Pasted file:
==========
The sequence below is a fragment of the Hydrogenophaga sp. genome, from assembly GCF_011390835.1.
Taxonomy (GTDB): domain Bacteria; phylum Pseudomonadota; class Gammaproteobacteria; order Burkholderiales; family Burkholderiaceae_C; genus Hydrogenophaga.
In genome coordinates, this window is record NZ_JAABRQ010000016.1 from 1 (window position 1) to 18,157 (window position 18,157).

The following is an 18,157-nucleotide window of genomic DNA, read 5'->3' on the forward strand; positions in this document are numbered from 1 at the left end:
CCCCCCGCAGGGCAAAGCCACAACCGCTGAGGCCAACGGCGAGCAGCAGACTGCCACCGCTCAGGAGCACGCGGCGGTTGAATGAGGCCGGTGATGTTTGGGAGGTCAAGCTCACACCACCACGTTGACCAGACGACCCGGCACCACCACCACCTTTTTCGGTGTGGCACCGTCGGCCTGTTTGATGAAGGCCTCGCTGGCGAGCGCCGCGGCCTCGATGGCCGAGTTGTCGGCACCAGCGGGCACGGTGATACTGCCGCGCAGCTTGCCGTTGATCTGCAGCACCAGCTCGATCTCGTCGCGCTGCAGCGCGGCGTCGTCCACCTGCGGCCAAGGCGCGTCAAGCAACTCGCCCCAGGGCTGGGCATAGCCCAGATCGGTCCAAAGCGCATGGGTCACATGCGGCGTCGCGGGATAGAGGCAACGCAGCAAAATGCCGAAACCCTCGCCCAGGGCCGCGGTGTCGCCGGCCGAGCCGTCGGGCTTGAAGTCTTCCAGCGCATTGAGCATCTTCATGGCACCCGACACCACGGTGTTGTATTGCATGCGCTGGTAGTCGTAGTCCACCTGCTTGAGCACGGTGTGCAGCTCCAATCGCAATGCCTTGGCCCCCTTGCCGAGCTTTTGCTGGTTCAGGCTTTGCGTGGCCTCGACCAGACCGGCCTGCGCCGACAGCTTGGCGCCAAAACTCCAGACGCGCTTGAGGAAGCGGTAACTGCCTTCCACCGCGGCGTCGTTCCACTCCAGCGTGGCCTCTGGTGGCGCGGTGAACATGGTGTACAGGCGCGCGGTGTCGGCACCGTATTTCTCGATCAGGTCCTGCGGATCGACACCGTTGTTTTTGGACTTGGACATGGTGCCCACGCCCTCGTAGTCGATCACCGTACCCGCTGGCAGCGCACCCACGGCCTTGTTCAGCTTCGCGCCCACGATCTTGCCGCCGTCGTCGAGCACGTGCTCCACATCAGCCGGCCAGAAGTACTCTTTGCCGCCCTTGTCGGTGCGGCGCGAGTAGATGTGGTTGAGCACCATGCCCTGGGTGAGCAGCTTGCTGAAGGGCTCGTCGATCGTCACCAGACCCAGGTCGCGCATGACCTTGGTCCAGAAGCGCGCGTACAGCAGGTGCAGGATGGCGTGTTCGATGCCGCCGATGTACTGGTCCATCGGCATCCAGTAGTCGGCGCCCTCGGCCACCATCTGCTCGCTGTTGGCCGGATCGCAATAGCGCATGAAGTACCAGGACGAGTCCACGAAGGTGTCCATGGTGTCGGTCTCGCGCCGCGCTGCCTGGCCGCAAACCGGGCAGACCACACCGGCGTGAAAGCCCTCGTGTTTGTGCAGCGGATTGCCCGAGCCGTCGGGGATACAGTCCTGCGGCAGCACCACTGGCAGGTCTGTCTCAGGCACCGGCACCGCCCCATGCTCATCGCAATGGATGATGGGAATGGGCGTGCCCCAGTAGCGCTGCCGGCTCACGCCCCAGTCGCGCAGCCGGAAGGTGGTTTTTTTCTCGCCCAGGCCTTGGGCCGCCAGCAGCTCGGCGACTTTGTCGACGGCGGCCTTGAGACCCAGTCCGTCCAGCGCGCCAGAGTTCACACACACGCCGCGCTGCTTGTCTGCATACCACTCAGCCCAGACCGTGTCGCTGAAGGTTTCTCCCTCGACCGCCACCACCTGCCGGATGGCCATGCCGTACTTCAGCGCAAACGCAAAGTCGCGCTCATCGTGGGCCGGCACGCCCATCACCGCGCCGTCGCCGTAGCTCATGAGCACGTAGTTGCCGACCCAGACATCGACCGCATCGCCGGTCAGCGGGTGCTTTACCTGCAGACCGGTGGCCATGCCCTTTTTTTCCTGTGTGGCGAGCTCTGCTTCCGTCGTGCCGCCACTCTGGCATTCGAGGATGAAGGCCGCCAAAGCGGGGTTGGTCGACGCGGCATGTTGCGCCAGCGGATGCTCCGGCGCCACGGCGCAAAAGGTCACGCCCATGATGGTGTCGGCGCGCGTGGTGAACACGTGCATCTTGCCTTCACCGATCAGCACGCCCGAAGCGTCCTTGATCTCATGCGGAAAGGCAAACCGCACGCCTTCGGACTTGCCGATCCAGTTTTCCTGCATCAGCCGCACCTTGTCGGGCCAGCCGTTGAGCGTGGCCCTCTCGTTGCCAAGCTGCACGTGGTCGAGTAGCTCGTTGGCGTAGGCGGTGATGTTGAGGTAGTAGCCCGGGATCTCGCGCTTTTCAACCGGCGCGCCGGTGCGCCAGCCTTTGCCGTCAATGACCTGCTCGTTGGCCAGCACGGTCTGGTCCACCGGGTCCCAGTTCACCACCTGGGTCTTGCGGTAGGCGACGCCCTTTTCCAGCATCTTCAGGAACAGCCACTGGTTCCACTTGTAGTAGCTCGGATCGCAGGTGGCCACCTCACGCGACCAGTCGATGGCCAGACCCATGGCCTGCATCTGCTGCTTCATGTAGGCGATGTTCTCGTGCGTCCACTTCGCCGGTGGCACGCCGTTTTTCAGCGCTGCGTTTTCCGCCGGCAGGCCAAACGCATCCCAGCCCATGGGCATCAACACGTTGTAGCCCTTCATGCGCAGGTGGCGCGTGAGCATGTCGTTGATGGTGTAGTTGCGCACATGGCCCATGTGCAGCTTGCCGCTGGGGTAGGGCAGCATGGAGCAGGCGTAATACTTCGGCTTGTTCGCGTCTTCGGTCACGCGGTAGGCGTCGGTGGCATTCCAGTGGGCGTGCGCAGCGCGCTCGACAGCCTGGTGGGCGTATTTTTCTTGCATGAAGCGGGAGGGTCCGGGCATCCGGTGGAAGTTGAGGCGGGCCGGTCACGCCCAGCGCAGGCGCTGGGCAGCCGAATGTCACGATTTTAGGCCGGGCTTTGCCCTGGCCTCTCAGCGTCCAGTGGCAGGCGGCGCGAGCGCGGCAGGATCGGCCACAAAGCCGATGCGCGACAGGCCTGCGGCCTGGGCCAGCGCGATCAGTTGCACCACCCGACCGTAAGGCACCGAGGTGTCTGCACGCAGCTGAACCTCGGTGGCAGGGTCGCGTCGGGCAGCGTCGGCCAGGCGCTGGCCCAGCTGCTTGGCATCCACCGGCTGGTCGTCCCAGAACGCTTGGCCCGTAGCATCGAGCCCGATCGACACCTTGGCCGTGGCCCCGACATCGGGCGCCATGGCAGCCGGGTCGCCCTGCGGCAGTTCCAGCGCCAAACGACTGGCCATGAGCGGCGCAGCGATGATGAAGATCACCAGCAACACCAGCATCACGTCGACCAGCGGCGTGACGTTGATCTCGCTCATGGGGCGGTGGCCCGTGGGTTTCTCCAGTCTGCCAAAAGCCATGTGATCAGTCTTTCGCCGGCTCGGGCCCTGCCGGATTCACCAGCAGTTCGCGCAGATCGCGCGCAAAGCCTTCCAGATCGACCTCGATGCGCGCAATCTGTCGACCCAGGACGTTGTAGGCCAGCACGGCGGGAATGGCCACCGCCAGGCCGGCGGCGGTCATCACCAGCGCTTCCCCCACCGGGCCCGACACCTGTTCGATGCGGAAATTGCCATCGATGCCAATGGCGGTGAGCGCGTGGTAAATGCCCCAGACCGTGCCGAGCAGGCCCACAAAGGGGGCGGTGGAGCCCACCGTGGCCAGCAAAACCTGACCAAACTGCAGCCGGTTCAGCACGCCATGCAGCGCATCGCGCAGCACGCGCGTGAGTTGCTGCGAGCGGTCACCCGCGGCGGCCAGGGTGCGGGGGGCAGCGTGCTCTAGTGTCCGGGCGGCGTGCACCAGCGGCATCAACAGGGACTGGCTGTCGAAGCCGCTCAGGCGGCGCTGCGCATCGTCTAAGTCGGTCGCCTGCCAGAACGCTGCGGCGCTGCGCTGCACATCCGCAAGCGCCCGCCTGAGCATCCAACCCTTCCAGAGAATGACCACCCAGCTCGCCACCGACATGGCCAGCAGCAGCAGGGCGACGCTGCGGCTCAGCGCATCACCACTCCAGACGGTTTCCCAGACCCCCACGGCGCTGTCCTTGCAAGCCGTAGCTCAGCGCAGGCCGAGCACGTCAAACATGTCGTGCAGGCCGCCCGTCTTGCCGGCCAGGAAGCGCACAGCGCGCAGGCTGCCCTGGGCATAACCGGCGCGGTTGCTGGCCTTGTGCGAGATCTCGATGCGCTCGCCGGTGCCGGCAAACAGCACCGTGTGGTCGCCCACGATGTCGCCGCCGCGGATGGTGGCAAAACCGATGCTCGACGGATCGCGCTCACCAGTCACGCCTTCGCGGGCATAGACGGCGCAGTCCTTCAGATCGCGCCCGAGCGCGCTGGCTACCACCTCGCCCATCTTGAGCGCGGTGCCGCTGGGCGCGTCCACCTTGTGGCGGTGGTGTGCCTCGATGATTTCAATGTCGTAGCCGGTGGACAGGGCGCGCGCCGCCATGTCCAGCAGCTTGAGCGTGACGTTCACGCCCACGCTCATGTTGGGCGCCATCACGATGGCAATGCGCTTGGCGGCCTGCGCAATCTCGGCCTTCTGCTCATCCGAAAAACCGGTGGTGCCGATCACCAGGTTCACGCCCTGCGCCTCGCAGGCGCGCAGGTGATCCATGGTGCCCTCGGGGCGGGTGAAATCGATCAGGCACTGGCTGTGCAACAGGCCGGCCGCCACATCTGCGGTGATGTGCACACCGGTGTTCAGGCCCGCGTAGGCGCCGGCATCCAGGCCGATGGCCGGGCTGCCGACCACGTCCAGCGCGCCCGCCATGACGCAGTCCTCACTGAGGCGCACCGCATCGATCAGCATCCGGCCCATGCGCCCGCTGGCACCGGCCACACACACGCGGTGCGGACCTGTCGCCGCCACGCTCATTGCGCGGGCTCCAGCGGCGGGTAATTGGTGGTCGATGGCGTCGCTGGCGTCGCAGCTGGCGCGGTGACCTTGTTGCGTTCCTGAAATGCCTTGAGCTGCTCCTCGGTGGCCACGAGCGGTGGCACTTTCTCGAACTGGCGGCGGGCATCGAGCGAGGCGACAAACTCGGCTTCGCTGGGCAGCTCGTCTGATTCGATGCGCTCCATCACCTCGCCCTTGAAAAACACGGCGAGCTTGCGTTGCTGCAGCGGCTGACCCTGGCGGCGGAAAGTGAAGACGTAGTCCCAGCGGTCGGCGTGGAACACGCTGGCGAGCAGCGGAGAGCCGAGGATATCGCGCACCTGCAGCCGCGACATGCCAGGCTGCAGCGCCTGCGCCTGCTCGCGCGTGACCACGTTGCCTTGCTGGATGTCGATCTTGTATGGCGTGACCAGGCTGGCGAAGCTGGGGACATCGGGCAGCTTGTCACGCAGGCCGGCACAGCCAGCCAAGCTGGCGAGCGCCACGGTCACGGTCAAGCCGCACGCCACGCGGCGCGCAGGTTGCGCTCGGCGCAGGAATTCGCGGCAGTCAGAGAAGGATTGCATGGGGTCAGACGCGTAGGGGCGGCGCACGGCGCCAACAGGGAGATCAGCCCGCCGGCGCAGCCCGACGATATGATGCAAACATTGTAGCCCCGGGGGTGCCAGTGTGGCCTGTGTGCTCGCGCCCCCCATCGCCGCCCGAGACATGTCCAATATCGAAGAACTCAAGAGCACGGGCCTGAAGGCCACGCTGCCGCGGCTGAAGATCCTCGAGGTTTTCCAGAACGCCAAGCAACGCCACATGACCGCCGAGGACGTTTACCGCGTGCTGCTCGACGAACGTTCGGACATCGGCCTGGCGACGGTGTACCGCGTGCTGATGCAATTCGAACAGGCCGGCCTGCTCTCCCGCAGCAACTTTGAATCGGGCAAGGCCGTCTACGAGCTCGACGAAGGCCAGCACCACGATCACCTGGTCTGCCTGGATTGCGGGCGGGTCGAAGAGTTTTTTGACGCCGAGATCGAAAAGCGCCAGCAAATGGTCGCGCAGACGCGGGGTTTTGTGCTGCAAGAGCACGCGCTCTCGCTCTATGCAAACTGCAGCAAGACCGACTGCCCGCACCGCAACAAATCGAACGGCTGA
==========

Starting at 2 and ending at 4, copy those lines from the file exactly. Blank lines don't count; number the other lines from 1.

Taxonomy (GTDB): domain Bacteria; phylum Pseudomonadota; class Gammaproteobacteria; order Burkholderiales; family Burkholderiaceae_C; genus Hydrogenophaga.
In genome coordinates, this window is record NZ_JAABRQ010000016.1 from 1 (window position 1) to 18,157 (window position 18,157).

The following is an 18,157-nucleotide window of genomic DNA, read 5'->3' on the forward strand; positions in this document are numbered from 1 at the left end: